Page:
I thought of two men last week when reading a story about a protest involving four high school basketball players in Barberton, Ohio, a city of 26,000 near Akron.
Before a game two weeks ago, one of the Barberton players took a seat on the bench as the national anthem began to play. During the next game on Tuesday, he was joined by three teammates.
The teen-agers were trying to draw attention to what they believe has been cases of police brutality. One instance reportedly involved a shooting.
The protests were non-violent. They were young people taking a stand, trying to send a message … trying to get people to understand the things they see, the things they feel, the need for change.
As you can imagine, the Barberton community is struggling with all of this, just like the nation struggled to understand Colin Kaepernick taking a knee as the national anthem was being played before a National Football League game.
As for the two men I mentioned above, they both were World War II veterans who passed away within a week of each other this month. One was 99 years old, the other just two days shy of his 98th birthday. I had the honor of interviewing them before they left us, learning more about the sacrifices they made and getting a firsthand account of what they, their families and the country went through nearly 80 years ago.
We talked about many things, including Kaepernick.
“I understand a person’s right to protest, but my goodness, do they really understand what they’re doing? Couldn’t they find a better way,” one of the men asked.
The question is a legitimate one.
Those two men, like so many others, were put in harm’s way when they weren’t much older than the Barberton teens. One of them fought during the deadly Battle of the Bulge, turning back an enemy who was led by Adolph Hitler, a white supremacist bent on ruling the world. The other soldier said that to this day there were things he saw and experienced in the Pacific Theater that he still could not fully talk about. “There are a lot of things that I just needed to forget so I could get on with life,” he explained.
My guess is the Barberton students never meant to be disrespectful to veterans who fought and died in wars.
We can only hope they understand today why the method in which they protested actually overshadowed the message they were trying to deliver. War is not a video game and the national anthem is not just some tune that a bunch of old people get choked up about. It represents real sacrifices made by men and women of all ages and colors.
On the same token, “understanding” is a two-way street.
People need to open their eyes and ears to the message the teens were trying to send, especially on a day like today when our nation honors one of its great civil rights leaders, Dr. Martin Luther King Jr.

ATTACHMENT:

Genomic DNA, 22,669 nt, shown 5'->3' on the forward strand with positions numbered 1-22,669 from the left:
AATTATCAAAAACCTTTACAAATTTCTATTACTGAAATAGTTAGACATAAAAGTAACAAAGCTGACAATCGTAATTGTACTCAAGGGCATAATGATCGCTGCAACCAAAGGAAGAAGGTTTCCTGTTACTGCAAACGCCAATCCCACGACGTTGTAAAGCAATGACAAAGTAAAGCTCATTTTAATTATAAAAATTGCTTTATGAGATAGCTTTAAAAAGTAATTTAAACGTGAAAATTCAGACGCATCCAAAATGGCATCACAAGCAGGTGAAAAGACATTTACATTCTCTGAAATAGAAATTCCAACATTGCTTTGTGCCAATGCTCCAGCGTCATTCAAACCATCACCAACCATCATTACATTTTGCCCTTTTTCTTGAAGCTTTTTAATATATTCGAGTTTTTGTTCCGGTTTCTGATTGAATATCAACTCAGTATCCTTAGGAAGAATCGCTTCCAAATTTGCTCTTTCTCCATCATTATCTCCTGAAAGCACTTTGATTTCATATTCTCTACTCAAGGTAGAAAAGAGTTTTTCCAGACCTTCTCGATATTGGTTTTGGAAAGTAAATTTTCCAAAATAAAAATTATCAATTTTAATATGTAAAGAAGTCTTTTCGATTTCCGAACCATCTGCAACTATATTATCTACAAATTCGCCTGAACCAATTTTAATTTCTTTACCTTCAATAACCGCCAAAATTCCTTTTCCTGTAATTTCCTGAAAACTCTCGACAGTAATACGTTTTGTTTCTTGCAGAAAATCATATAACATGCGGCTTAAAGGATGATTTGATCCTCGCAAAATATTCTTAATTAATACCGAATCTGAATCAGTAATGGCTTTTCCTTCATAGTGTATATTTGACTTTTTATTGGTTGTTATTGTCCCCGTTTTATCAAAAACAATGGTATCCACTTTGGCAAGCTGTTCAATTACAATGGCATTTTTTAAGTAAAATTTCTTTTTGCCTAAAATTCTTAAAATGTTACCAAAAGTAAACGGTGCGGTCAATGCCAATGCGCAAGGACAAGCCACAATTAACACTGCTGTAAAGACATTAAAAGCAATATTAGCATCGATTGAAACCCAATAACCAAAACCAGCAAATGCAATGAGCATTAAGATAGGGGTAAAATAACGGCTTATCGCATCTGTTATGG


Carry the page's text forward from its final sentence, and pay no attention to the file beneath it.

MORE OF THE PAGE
The Barberton teens aren’t asking to be treated special. They just want to be treated with dignity and respect. That shouldn’t be too much to ask. Is it?
ROSES AND THORNS: Some quiet time in the rose garden is in order for a few Lima musicians.
Rose: To Dane Newlove and his cohorts with the Lima Symphony for allowing children to bang on the symphony’s drums during a special program at the Delphos library. All the smiles were worth the headaches.
Rose: When two masked men carrying guns entered Hermies Party Shop in Lima, they called off their robbery attempt and ran out of the store after seeing the cashier was also armed and waiting on them.
Rose: To Missy Page, Sgt. Nick Hart, Zac Carpenter, Kelly Ricker, Bryce Garman, Justin Wireman, Latricia Nebrida, Christopher Lemke and Logan Patton of the Lima Police Department. They received commendations last week for disarming a man who fired a gunshot in a hotel lobby and was threatening people.
Rose: To Lima police officers for their quick action in evacuating residents from the historic Argonne Hotel following a small fire on its sixth floor.
Rose: To the staff at the University of Northwestern Ohio, who have put together a year’s worth of activities to celebrate the university’s 100th anniversary.
Thorn: A Shawnee man handling a gun not only managed to shoot a bullet through his hand, but he also shot his wife’s leg.
Thorn: A distraught customer threatened to shoot up Spectrum because he didn’t like the way his bill was figured.
Thorn: Following a dispute over drugs, a Lima man hid in the shadows of darkness, then leaped out when he saw his foe and swung a baseball bat at his head. Fortunately, he was no Babe Ruth as he swung and missed.
PARTING SHOT: “We, the people, recognize that we have responsibilities as well as rights; that our destinies are bound together; that a freedom which only asks what’s in it for me, a freedom without a commitment to others, a freedom without love or charity or duty or patriotism, is unworthy of our founding ideals, and those who died in their defense.” — President Barack Obama
Jim Krumel is the editor of The Lima News. Contact him at 567-242-0391 or at The Lima News, 3515 Elida Road, Lima, Ohio 45807.